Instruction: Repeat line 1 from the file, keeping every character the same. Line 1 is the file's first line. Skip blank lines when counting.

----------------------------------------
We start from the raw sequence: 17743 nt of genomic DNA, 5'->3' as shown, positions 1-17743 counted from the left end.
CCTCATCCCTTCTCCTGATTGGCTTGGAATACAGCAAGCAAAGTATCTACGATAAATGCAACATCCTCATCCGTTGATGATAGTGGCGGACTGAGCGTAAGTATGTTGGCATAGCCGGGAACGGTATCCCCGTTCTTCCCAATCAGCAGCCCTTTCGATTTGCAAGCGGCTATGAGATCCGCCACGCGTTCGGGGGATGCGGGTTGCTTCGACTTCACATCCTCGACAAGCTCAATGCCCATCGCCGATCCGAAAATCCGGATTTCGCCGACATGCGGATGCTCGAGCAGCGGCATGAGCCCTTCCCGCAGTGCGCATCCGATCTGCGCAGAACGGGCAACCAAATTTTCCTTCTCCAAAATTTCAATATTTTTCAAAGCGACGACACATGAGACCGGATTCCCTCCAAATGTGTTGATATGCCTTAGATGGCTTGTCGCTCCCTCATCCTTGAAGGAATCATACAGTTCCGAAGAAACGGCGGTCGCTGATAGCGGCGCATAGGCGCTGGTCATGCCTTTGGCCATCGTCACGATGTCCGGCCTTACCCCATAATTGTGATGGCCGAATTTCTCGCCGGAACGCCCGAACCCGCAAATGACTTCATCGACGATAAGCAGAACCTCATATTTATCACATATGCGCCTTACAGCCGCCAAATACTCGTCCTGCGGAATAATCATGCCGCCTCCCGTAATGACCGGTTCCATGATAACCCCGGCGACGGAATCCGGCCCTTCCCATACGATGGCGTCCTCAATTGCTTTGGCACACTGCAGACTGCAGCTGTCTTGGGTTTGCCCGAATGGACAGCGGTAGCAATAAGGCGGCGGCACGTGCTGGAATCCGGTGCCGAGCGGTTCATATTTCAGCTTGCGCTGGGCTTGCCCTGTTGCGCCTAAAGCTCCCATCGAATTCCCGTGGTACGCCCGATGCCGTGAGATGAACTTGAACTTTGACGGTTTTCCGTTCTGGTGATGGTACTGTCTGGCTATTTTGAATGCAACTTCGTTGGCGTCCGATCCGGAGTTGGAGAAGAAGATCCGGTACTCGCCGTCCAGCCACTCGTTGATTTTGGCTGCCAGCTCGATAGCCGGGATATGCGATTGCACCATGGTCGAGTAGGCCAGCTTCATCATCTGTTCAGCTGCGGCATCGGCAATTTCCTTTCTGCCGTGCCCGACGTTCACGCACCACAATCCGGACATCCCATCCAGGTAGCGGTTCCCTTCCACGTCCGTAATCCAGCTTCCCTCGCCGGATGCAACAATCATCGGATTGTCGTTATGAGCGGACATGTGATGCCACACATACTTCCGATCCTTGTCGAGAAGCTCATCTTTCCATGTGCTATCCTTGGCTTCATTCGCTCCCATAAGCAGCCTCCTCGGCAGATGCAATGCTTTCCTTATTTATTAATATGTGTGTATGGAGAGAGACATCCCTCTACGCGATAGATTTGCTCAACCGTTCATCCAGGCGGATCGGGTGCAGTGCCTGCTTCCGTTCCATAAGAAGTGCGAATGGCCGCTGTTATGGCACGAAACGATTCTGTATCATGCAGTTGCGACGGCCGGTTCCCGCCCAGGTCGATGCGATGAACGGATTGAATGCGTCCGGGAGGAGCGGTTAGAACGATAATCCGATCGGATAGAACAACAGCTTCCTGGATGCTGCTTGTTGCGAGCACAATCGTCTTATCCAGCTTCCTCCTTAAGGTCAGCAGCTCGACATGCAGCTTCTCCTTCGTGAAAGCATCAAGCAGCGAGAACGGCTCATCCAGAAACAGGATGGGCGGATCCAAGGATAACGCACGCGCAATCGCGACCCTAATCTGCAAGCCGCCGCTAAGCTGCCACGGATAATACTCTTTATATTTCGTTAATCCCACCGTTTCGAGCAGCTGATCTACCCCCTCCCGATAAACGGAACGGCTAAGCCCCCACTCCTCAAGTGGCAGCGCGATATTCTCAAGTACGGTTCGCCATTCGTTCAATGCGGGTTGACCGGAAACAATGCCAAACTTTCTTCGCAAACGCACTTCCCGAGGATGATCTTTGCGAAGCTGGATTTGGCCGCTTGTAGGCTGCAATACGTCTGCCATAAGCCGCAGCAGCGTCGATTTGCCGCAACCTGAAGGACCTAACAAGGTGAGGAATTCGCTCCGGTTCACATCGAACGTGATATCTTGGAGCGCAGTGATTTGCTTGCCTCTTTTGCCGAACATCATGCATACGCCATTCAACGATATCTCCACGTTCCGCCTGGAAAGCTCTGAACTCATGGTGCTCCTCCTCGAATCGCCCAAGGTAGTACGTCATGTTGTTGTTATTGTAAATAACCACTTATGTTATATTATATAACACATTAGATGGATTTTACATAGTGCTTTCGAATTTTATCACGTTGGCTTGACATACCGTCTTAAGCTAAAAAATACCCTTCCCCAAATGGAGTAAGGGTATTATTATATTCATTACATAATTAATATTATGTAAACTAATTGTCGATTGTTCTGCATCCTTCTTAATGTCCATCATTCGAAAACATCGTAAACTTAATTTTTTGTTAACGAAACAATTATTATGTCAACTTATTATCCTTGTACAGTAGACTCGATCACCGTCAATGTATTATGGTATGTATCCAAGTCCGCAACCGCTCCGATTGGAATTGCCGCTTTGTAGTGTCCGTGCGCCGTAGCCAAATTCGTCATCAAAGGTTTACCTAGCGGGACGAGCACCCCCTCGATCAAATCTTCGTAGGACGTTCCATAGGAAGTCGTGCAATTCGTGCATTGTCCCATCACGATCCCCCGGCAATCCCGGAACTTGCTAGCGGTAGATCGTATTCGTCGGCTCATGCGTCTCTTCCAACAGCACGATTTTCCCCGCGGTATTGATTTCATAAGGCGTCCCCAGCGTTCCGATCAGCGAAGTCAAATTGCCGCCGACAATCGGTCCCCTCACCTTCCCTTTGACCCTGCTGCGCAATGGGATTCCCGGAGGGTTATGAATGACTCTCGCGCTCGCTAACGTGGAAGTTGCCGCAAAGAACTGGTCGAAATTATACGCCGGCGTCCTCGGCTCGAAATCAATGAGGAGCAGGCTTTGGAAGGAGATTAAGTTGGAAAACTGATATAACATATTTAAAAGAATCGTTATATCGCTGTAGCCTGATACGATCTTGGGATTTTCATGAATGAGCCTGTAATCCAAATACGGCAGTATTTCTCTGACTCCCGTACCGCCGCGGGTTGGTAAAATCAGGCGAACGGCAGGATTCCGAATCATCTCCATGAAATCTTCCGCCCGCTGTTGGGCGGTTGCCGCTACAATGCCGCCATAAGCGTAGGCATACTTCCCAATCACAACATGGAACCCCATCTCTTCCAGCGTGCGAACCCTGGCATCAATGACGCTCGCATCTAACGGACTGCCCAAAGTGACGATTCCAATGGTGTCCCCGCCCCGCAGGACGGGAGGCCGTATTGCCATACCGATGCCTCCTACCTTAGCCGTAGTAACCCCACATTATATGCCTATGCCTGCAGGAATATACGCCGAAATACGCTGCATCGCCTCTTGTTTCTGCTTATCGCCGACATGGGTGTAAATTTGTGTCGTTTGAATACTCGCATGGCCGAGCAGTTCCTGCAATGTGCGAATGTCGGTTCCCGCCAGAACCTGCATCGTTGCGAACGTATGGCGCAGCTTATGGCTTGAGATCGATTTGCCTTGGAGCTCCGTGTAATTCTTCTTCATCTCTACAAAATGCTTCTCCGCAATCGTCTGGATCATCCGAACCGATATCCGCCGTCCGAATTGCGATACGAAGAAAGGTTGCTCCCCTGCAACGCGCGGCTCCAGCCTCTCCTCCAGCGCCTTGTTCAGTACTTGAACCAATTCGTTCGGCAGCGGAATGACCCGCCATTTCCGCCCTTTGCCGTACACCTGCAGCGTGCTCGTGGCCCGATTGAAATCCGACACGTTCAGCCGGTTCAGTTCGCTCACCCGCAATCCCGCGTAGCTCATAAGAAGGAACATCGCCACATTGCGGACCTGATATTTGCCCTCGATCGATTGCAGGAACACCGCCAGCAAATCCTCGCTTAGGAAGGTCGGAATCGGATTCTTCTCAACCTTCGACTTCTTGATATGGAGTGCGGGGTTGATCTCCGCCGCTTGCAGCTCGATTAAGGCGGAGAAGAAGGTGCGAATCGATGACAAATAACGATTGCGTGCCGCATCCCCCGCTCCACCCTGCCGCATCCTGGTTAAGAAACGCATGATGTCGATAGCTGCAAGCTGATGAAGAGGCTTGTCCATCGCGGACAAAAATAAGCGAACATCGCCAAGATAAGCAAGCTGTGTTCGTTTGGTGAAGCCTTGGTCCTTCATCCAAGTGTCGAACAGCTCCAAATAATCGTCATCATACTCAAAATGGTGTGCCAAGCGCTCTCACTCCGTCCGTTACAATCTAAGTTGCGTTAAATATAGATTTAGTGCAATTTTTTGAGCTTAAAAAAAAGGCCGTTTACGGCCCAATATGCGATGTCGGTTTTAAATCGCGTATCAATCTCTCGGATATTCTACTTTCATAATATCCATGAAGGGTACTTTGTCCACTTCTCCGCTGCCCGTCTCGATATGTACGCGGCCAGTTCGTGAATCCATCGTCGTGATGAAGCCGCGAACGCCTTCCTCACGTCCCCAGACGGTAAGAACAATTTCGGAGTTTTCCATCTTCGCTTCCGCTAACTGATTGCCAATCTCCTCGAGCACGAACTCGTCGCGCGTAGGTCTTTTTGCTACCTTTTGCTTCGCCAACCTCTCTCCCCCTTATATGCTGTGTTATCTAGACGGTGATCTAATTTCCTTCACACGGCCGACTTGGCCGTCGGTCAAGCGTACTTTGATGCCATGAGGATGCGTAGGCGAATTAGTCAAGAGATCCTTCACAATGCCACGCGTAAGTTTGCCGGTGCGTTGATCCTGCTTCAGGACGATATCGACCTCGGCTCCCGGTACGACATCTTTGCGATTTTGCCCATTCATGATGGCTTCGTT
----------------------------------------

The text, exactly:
We start from the raw sequence: 17743 nt of genomic DNA, 5'->3' as shown, positions 1-17743 counted from the left end.